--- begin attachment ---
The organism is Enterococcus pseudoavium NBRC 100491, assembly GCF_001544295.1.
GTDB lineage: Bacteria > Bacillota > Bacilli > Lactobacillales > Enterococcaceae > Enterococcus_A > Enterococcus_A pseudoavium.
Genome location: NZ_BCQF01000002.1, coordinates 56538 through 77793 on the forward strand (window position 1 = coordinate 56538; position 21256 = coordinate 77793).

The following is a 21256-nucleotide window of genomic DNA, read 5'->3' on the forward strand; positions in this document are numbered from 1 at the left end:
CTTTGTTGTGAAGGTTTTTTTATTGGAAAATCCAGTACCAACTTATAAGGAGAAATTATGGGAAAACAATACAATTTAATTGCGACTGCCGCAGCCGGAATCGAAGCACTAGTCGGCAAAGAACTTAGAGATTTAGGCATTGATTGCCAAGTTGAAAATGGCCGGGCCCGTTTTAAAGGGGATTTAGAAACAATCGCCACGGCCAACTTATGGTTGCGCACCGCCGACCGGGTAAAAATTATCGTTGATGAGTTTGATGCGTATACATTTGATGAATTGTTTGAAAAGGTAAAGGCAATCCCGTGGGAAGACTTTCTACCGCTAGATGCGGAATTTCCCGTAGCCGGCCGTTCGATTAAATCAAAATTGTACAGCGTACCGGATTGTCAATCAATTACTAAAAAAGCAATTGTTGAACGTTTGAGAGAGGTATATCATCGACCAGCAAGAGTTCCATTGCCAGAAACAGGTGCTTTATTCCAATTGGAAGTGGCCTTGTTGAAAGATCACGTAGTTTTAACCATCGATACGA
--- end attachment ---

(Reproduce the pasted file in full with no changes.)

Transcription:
The organism is Enterococcus pseudoavium NBRC 100491, assembly GCF_001544295.1.
GTDB lineage: Bacteria > Bacillota > Bacilli > Lactobacillales > Enterococcaceae > Enterococcus_A > Enterococcus_A pseudoavium.
Genome location: NZ_BCQF01000002.1, coordinates 56538 through 77793 on the forward strand (window position 1 = coordinate 56538; position 21256 = coordinate 77793).

The following is a 21256-nucleotide window of genomic DNA, read 5'->3' on the forward strand; positions in this document are numbered from 1 at the left end:
CTTTGTTGTGAAGGTTTTTTTATTGGAAAATCCAGTACCAACTTATAAGGAGAAATTATGGGAAAACAATACAATTTAATTGCGACTGCCGCAGCCGGAATCGAAGCACTAGTCGGCAAAGAACTTAGAGATTTAGGCATTGATTGCCAAGTTGAAAATGGCCGGGCCCGTTTTAAAGGGGATTTAGAAACAATCGCCACGGCCAACTTATGGTTGCGCACCGCCGACCGGGTAAAAATTATCGTTGATGAGTTTGATGCGTATACATTTGATGAATTGTTTGAAAAGGTAAAGGCAATCCCGTGGGAAGACTTTCTACCGCTAGATGCGGAATTTCCCGTAGCCGGCCGTTCGATTAAATCAAAATTGTACAGCGTACCGGATTGTCAATCAATTACTAAAAAAGCAATTGTTGAACGTTTGAGAGAGGTATATCATCGACCAGCAAGAGTTCCATTGCCAGAAACAGGTGCTTTATTCCAATTGGAAGTGGCCTTGTTGAAAGATCACGTAGTTTTAACCATCGATACGA